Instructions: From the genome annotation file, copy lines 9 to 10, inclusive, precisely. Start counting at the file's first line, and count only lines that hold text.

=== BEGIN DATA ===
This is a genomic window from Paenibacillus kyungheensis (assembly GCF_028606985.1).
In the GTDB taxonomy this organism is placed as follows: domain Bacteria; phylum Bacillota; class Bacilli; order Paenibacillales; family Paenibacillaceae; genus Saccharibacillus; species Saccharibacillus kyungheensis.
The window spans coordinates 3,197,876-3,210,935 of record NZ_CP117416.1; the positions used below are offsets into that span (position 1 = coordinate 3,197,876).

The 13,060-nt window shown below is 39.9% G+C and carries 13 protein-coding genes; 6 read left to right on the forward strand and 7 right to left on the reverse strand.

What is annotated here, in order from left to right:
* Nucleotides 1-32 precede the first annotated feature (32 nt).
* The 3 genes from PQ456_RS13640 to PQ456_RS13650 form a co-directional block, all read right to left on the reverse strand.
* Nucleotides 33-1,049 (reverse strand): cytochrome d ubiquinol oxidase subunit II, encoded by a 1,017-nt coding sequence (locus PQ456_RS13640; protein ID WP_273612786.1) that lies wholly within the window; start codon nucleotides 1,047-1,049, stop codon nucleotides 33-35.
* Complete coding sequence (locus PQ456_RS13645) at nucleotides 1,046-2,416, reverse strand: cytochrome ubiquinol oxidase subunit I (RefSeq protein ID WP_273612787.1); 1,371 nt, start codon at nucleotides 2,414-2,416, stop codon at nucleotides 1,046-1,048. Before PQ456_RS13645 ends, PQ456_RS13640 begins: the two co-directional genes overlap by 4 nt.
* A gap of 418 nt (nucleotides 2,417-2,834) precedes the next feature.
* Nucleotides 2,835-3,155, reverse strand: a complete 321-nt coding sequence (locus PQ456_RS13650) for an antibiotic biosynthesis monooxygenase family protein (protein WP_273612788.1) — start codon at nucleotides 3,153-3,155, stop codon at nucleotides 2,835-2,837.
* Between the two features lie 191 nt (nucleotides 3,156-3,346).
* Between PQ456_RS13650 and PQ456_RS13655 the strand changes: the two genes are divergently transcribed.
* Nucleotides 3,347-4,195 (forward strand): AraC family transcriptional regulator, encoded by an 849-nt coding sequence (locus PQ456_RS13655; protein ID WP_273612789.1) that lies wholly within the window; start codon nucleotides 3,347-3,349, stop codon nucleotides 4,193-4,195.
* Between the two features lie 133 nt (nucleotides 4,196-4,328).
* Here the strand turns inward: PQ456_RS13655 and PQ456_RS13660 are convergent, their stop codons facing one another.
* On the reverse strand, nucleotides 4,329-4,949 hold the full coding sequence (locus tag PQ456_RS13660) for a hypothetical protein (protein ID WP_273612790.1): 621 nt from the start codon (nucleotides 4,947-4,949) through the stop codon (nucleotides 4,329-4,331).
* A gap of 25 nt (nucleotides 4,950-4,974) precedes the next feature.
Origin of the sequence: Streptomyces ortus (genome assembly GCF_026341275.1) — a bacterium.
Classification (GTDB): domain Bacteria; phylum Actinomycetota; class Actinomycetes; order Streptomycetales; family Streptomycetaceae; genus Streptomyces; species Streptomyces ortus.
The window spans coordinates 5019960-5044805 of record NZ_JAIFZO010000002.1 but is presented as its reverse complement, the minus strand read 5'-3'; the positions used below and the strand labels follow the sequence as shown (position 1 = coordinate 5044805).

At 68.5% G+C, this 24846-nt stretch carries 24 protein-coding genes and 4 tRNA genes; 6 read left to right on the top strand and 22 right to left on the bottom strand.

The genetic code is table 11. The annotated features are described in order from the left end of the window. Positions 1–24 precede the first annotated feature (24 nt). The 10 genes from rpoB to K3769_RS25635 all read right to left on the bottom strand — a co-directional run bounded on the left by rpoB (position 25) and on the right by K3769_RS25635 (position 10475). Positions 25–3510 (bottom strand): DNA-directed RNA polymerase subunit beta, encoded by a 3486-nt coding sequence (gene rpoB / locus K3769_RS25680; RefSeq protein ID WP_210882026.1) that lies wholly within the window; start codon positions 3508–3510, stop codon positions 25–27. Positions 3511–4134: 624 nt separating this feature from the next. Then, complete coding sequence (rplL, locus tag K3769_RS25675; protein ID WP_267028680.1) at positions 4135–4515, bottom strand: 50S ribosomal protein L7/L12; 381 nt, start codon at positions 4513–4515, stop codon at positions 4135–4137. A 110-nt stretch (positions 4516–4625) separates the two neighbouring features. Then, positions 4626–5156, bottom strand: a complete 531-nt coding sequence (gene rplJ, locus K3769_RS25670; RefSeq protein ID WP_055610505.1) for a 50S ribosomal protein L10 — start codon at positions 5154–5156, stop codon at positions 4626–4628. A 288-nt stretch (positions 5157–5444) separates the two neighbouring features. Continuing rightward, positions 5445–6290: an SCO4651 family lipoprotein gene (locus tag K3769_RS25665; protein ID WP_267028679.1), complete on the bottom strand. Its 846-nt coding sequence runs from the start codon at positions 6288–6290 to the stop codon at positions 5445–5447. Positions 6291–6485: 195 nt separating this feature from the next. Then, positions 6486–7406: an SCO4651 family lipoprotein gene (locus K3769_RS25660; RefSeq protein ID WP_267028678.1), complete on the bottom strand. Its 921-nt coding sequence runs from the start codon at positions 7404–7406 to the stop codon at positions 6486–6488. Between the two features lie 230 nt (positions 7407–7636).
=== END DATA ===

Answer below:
* Complete coding sequence (locus PQ456_RS13645) at nucleotides 1,046-2,416, reverse strand: cytochrome ubiquinol oxidase subunit I (RefSeq protein ID WP_273612787.1); 1,371 nt, start codon at nucleotides 2,414-2,416, stop codon at nucleotides 1,046-1,048. Before PQ456_RS13645 ends, PQ456_RS13640 begins: the two co-directional genes overlap by 4 nt.
* A gap of 418 nt (nucleotides 2,417-2,834) precedes the next feature.